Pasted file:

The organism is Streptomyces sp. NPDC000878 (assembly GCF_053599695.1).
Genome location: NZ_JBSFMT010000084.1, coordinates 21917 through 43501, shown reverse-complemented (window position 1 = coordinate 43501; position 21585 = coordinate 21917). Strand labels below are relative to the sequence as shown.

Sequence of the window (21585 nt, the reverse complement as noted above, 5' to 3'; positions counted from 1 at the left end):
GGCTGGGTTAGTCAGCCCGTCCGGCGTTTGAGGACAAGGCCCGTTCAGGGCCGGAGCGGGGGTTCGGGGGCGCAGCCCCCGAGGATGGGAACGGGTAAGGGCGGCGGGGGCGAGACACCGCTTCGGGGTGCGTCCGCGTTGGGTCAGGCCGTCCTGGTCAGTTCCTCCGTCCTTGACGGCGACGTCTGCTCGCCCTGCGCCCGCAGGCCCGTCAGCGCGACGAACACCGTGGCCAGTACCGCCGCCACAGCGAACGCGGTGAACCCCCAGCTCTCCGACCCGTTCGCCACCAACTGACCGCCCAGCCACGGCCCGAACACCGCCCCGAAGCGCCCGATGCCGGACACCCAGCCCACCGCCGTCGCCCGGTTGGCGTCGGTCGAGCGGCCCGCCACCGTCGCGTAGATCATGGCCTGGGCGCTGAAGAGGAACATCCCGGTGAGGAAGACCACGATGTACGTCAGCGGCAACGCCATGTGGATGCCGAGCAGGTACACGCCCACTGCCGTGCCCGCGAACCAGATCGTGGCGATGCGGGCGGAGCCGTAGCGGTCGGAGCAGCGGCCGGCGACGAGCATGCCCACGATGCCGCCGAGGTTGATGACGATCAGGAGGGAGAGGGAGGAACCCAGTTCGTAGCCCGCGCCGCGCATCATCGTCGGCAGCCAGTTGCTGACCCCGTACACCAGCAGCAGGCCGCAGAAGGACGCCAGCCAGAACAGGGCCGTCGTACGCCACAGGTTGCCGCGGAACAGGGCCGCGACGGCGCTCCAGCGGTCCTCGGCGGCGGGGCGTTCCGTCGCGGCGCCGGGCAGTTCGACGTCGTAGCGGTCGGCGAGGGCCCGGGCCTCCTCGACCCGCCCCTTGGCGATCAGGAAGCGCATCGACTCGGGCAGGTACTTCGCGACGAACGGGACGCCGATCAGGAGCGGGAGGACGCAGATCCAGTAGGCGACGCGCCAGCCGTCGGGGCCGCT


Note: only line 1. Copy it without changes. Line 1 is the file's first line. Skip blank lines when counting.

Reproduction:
The organism is Streptomyces sp. NPDC000878 (assembly GCF_053599695.1).